Abstract: Ethylenediamine (EDA) is adsorbed from aqueous solution on Na-, K- and Li-montmorillonite as the monoprotonated cation (EDAH+) through an ion-exchange process. On washing with distilled water the second amine function is protonated—probably through dissociation of water near the clay surface—and simultaneously formed alkali hydroxide is removed.
In air-dried clay films, prepared from unwashed suspensions, EDA is retained mainly through hydrogen-bonding with water co-ordinated to the exchangeable cation.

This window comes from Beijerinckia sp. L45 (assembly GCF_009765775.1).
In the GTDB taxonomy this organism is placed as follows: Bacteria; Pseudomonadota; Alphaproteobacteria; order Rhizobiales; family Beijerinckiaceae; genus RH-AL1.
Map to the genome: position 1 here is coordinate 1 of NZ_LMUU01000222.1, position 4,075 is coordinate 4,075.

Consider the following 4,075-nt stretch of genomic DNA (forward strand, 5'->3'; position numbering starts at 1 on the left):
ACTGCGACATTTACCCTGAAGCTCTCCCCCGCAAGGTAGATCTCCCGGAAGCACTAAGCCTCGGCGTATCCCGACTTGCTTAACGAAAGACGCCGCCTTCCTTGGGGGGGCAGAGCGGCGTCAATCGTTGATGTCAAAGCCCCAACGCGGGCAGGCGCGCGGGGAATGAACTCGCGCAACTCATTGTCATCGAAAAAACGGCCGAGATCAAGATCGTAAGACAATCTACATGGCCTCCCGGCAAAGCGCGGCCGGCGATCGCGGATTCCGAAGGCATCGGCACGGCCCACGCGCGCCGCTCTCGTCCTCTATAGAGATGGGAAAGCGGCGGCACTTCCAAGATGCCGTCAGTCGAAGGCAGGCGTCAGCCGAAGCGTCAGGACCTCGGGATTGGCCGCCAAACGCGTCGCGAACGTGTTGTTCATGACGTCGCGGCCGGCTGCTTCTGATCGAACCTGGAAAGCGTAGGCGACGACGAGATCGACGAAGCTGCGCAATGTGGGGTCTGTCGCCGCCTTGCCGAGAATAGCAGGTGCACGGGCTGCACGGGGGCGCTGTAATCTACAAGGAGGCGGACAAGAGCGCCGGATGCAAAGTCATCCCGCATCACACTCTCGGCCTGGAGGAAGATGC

EDA adsorbed from the vapour phase is retained through co-ordination, either direct or indirect (i.e. through a ‘water-bridge’), depending on the hydration properties of the exchangeable cation. Indirect coordination increases the stability of the amino-clay complex against atmospheric humidity and heating in vacuum in the order K+ < Na+ < Li+.
Upon heating co-ordinated EDA is almost completely desorbed, whereas EDAH+ and EDAH22+ decompose above 160°C to form NH4+.